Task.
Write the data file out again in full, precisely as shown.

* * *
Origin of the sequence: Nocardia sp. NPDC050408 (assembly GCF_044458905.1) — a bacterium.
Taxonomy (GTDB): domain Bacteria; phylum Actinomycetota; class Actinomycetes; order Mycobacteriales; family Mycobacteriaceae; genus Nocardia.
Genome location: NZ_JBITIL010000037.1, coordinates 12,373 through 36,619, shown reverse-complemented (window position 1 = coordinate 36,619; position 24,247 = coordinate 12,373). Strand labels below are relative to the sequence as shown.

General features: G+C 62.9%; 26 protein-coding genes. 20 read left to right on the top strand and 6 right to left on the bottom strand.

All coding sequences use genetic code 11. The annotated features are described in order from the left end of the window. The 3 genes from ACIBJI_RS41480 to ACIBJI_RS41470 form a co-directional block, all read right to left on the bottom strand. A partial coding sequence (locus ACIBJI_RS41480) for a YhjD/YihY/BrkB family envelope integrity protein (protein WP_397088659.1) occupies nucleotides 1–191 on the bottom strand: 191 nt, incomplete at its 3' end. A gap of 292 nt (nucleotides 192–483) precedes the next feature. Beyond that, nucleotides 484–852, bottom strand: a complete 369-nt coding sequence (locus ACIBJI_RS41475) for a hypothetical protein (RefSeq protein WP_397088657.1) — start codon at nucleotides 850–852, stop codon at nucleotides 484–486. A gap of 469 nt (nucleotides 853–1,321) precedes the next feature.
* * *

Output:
Origin of the sequence: Nocardia sp. NPDC050408 (assembly GCF_044458905.1) — a bacterium.
Taxonomy (GTDB): domain Bacteria; phylum Actinomycetota; class Actinomycetes; order Mycobacteriales; family Mycobacteriaceae; genus Nocardia.
Genome location: NZ_JBITIL010000037.1, coordinates 12,373 through 36,619, shown reverse-complemented (window position 1 = coordinate 36,619; position 24,247 = coordinate 12,373). Strand labels below are relative to the sequence as shown.

General features: G+C 62.9%; 26 protein-coding genes. 20 read left to right on the top strand and 6 right to left on the bottom strand.

All coding sequences use genetic code 11. The annotated features are described in order from the left end of the window. The 3 genes from ACIBJI_RS41480 to ACIBJI_RS41470 form a co-directional block, all read right to left on the bottom strand. A partial coding sequence (locus ACIBJI_RS41480) for a YhjD/YihY/BrkB family envelope integrity protein (protein WP_397088659.1) occupies nucleotides 1–191 on the bottom strand: 191 nt, incomplete at its 3' end. A gap of 292 nt (nucleotides 192–483) precedes the next feature. Beyond that, nucleotides 484–852, bottom strand: a complete 369-nt coding sequence (locus ACIBJI_RS41475) for a hypothetical protein (RefSeq protein WP_397088657.1) — start codon at nucleotides 850–852, stop codon at nucleotides 484–486. A gap of 469 nt (nucleotides 853–1,321) precedes the next feature.